W.H. Head Of Science And Tech. Has A Political Science Degree

Deputy Assistant to the President and the Deputy U.S. Chief Technology Officer, The White House, Michael Kratsios.Screengrab/Internet Association/YouTube

Michael Kratsios, 31, has an undergraduate degree in political science.

One of the many vacant positions within the Trump administration is head of the Office of Science and Technology Policy. In the meantime, a 31-year-old political scientist Michael Kratsios maintains the post, much to the chagrin of Congressional Democrats and the nation's leading scientific organizations.

Kratsios graduated from Princeton in 2008 with a political science degree and a focus on Hellenic studies. He previously served as chief of staff to Peter Thiel, the controversial Silicon Valley billionaire and Trump ally.

It is possible that the position remains open because the administration believes its preferred candidate might not make it through the confirmation process.

If the president believes that the Senate would balk at a nominee who questions widely accepted views on climate change, he might prefer to leave the post open, said William Happer, an emeritus physics professor at Princeton University who is considered a leading candidate for the job. Happer says the Earth is experiencing a "CO2 famine."

Andrew Rosenberg, director of the Center for Science and Democracy at the Union of Concerned Scientists, believes it could also be that administration officials fear having their political agenda derailed:

"They don't want any dissenting voice that gets in the way of a wholly political decision, and if you put science into the mix, it's harder to make a wholly political decision because you have to follow the evidence, and they don't want to do that on any of the issues," Rosenberg said.

Regardless of why President Trump has neglected to nominate someone for the position, the fact that it remains empty concerns those who know that urgent issues often arise unexpectedly:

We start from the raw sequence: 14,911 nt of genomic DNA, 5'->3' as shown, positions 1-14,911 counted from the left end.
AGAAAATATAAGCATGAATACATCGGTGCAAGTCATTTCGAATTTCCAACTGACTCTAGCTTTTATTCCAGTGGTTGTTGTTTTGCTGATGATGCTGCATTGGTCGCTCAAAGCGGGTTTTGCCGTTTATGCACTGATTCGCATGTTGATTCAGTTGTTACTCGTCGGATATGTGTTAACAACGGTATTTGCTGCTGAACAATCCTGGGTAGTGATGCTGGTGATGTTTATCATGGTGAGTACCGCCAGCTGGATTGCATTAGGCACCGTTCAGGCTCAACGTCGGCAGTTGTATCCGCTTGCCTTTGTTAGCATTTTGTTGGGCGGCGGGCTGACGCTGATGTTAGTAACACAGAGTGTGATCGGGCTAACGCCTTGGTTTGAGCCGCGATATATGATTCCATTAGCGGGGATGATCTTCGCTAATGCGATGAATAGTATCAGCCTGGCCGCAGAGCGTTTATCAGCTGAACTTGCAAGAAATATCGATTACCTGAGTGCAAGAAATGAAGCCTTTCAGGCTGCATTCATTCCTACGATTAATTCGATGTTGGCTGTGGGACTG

The position can be a quiet post for months, or even years, only to be hurled into a national crisis in an instant, said Neal Lane, who served as science adviser under President Clinton and is now a senior fellow at Rice University's Baker Institute for Public Policy.
President George W. Bush had an anthrax scare, and Obama oversaw the Deepwater Horizon disaster and an Ebola outbreak. All of them required a scientific leader to help coordinate an informed and quick response, Lane said.

In a letter to the White House, a group of Democratic senators noted the situations which already called for the counsel of science adviser:

"In previous administrations, OSTP was central to disaster mitigation efforts, including hurricanes — but when Hurricane Irma, Harvey and Maria struck the U.S., OSTP lacked key leaders," the lawmakers wrote. "Scientific and technical input would also have contributed to decisions around climate change, the Iran nuclear deal and North Korea's nuclear program — areas where key decisions have been made over the past nine months in absence of a science adviser and other officials."

Administration officials have indicated that the post is vacant due to an ongoing search for the right candidate:

A White House official told E&E News this week that the search for a science adviser is still underway and that a "triumvirate" is running OSTP, including Kratsios, deputy chief of staff Ted Wackler and general counsel Rachael Leonard.